Dominion’s third nuclear unit would have a small
carbon footprint and be politically correct. But
there are plenty of unanswered questions, from
safety, to unproven new technologies, to cost, to
a new nuclear power unit at the North Anna station
owned by Dominion certainly may seem like a great
idea. Nuclear stations emit minimal amounts of the
that contributes to global warming. Nuclear is free
and clear of the entanglements of foreign oil.
U.S. nuke plants seem a lot safer than they did in
the Three Mile Island days of 1979.
are they? There’s plenty to give pause, from the
lack of certification of new reactor designs, to
uncertain costs, to a weakened federal regulatory
agency, to continued concerns about terrorism and
spent fuel. And despite claims that the new
reactor would be cheaper than older ones, one of
its designers puts a price tag on it that could
exceed $4.5 billion. That's only slightly better
than the old nukes and a lot higher than the cost
of a new coal-fired plant.
up to popular concerns about global warming,
Dominion is laying the public relations foundation
for new nukes. The effort is needed because
commercial nukes have been political anathema for
years. Nuclear power became a non-starter after
the Three Mile Island incident in 1979 in
Pennsylvania, and the 1986 Chernobyl disaster in
Ukraine which so far has killed more than 50 and,
some groups predict, could result eventually in
nearly 100,000 fatal cancers.
Richmond-based power company is one of four
utilities to participate in a fast-track program
to build the first new reactors since the 1970s.
In late November, Dominion applied for a combined
operating license to build a third nuke at North
Anna. The new 1,520-megwatt unit could electrify
up to 350,000 more homes, helping meet burgeoning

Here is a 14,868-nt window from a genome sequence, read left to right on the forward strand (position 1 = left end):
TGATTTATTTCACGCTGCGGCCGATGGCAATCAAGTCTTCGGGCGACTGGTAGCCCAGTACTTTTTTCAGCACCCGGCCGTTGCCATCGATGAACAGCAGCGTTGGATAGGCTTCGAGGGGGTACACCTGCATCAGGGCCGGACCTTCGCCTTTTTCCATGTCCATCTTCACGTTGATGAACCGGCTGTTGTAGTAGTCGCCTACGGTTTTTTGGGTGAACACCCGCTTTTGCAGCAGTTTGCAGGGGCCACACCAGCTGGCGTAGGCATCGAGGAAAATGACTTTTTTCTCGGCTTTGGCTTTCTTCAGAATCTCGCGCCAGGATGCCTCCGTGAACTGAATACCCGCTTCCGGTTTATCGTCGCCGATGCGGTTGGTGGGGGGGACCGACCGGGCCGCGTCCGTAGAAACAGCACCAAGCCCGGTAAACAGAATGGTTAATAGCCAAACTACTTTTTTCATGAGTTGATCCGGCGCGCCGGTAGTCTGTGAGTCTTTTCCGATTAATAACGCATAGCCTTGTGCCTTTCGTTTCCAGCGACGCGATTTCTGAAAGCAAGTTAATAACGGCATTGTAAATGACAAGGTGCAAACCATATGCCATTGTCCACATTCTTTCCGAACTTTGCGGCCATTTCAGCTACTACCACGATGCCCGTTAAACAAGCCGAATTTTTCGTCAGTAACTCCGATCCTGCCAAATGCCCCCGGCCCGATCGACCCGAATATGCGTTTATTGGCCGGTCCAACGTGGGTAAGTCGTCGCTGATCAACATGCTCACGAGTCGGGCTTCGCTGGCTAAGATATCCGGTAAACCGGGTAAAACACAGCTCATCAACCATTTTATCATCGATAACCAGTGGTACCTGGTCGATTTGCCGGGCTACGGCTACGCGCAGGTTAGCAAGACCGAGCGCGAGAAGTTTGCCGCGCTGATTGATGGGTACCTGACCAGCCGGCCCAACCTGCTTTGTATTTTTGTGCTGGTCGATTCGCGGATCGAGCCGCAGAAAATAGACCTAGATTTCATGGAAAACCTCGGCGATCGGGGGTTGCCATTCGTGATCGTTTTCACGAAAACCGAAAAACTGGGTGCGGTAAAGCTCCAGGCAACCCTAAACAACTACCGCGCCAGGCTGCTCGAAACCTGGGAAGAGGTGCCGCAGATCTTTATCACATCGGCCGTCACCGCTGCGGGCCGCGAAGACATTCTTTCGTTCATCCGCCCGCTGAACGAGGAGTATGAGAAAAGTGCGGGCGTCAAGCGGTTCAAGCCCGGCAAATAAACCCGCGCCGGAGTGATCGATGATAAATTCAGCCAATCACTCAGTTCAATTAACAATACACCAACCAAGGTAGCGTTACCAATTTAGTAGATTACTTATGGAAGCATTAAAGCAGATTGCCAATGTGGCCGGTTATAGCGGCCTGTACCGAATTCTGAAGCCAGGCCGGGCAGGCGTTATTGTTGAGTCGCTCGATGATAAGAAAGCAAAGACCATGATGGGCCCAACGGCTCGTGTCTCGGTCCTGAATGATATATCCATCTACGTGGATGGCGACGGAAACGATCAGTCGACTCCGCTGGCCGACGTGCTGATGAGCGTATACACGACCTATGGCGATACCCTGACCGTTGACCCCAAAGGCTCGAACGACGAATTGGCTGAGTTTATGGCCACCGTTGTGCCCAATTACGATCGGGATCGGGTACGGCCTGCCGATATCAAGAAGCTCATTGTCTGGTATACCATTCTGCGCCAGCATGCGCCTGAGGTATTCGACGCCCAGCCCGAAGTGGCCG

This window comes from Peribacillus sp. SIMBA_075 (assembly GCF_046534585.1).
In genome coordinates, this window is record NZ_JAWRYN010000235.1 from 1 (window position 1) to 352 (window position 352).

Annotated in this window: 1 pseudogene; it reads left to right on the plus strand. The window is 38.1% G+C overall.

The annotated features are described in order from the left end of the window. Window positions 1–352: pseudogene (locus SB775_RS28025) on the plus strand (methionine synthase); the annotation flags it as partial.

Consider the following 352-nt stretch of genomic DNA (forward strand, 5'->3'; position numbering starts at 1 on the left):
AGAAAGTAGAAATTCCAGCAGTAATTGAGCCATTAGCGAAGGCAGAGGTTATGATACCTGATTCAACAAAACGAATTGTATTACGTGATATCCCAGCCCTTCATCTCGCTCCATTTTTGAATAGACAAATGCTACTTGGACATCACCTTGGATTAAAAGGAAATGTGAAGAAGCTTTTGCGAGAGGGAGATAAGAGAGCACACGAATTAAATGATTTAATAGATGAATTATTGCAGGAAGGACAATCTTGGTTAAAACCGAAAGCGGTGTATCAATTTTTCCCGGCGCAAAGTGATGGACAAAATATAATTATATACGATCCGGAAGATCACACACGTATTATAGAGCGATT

energy demand that Thomas F. Farrell II, the
utility’s CEO, chairman and president, says
could overwhelm the Virginia in coming years.
firmly believes that advanced nuclear technology
can and must play a leading role in reducing
carbon emissions and the release of greenhouse
gasses into the atmosphere,” Farrell said.
no solid cost estimates are available, the reactor
Dominion is considering is a so-called “Third
Generation” model that is deemed safer and
cheaper than earlier ones. Called an
Economic Simplified Boiling Water Reactor (ESBWR),
the model is designed by Bechtel Corp. and General
is said to have more passive safety systems that
would automatically kick in at the first sign of
trouble. According to GE, it has 25 percent fewer
pumps than earlier designs and eliminates 11
systems used previously. More systems and pumps
mean more chances for human error that contributed
to the Three Mile Island and Chernobyl accidents,
safety feature that might help stop potential
meltdowns is the placement of coolant-water tanks
over the reactor core, so, if there is a “loss
of coolant accident” that could presage a
meltdown, water will automatically pour down and
cool the reactor without needing human
intervention, says Claire Zurek, a GE spokeswoman
in Wilmington, N.C.
plans and standardized nodes allow the reactor,
which is much smaller than earlier versions, to to
be placed in service faster, she says. The nodes
would be built off site, transported and fit into
place, Zurek says.
Dominion spokesman notes that the new plant,
although physically smaller, would have an output
that is almost twice a much as either
of the two existing North Anna units.
insists that it hasn’t made a final decision
about the third unit but could start building it
in 2010, if the U.S. Nuclear Regulatory Commission
approves a license by then as expected. The unit
could be online by 2015.
far, so good. Or is it?
problems persist. A big one is that the NRC has
not yet certified the ESBWR, which is one of the
two main “Third Gens” being touted. GE
predicts certification by 2010. The other design
is the AP1000 being developed by Westinghouse, the
U.S. Department of Energy and Oregon State
University. The AP1000 prototypes, like the ESBWRs,
would have fewer working parts and would not need
such equipment typically associated with
commercial nukes such as redundant pumps and
backup diesels whose failures have created some of
the radiation scares in the past.
estimates have been based on scale-model tests,
but engineers can't say with
confidence and accuracy how the reactor
will perform until an actual unit can be operated.
The NRC won’t know how well the ESBWR operates
until it finishes its certification review.
few other items of concern:
Generation III and IV reactor designs are